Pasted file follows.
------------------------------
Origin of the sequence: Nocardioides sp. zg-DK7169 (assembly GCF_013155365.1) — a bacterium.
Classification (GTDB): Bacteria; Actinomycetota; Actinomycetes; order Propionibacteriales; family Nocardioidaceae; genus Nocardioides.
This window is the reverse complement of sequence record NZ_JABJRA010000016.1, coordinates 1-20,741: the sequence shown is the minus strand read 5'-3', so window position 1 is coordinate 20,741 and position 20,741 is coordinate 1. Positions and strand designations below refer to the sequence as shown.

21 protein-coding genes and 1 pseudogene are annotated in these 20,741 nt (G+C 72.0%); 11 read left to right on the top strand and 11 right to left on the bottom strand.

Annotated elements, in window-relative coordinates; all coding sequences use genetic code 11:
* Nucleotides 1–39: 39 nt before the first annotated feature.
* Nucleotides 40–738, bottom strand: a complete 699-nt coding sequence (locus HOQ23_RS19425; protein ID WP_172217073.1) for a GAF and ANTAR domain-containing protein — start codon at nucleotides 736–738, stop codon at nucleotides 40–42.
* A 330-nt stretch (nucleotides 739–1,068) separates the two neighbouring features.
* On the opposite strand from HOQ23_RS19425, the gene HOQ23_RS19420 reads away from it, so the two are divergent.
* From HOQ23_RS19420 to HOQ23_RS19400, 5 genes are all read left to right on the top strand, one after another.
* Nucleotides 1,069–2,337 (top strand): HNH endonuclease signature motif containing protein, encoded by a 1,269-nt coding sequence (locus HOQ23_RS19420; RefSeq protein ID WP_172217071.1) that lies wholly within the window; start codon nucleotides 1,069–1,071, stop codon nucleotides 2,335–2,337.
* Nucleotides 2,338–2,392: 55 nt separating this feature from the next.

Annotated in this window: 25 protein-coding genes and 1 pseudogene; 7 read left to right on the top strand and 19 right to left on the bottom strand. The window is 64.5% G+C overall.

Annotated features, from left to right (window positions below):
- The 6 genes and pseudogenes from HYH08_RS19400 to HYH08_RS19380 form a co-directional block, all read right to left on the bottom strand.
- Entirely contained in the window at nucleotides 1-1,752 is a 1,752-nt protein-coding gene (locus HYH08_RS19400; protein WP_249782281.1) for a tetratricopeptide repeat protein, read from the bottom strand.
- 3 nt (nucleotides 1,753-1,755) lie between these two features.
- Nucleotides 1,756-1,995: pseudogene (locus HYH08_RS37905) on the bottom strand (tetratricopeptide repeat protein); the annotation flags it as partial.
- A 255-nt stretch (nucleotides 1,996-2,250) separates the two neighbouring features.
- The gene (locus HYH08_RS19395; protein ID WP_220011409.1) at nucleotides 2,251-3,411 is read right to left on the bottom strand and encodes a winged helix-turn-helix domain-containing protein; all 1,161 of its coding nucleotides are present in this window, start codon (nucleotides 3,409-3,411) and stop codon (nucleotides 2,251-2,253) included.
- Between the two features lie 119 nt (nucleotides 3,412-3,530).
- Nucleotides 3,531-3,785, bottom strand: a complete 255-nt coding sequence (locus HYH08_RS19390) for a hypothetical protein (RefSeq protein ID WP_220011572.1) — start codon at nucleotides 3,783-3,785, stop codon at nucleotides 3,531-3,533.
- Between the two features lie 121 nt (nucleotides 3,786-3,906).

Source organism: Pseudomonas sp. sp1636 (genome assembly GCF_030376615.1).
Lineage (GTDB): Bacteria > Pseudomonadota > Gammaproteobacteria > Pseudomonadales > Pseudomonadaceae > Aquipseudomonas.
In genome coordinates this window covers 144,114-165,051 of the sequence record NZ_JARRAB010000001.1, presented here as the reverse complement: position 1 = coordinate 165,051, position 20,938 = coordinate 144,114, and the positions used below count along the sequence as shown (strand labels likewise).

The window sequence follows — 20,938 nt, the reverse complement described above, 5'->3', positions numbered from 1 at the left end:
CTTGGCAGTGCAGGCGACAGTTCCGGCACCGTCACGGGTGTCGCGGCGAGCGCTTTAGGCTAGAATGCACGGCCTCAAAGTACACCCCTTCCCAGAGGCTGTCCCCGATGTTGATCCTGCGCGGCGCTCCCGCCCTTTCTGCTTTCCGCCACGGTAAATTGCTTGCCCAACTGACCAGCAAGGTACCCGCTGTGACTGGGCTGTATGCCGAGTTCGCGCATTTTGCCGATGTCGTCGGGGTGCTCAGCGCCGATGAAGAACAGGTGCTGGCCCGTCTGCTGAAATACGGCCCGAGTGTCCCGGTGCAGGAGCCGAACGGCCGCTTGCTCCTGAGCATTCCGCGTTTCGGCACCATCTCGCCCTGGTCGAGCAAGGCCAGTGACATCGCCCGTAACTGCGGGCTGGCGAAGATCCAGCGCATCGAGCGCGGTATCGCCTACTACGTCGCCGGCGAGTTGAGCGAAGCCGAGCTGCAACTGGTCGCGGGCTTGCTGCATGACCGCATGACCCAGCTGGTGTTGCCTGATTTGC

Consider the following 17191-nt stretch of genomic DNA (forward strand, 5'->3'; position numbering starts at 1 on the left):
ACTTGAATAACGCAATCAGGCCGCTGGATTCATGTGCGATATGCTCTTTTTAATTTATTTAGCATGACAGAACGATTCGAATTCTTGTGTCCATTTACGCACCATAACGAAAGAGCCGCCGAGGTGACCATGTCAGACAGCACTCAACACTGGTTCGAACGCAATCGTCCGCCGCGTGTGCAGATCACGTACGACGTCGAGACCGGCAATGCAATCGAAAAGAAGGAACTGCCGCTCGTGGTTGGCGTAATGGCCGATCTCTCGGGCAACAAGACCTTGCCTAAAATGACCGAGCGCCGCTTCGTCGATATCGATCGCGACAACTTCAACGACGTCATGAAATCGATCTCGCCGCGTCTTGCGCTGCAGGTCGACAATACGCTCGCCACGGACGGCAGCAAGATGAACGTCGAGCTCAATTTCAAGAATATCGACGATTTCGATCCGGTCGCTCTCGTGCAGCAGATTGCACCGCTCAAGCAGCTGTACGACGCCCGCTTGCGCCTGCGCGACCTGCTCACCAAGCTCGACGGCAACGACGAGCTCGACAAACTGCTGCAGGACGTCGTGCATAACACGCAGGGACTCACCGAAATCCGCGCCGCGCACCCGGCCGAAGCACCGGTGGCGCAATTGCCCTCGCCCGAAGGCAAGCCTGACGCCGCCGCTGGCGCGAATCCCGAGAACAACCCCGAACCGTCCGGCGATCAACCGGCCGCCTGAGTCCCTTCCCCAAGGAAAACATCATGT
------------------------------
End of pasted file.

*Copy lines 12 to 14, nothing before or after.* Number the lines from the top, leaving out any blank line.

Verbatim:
* Nucleotides 2,338–2,392: 55 nt separating this feature from the next.

Annotated in this window: 25 protein-coding genes and 1 pseudogene; 7 read left to right on the top strand and 19 right to left on the bottom strand. The window is 64.5% G+C overall.

Annotated features, from left to right (window positions below):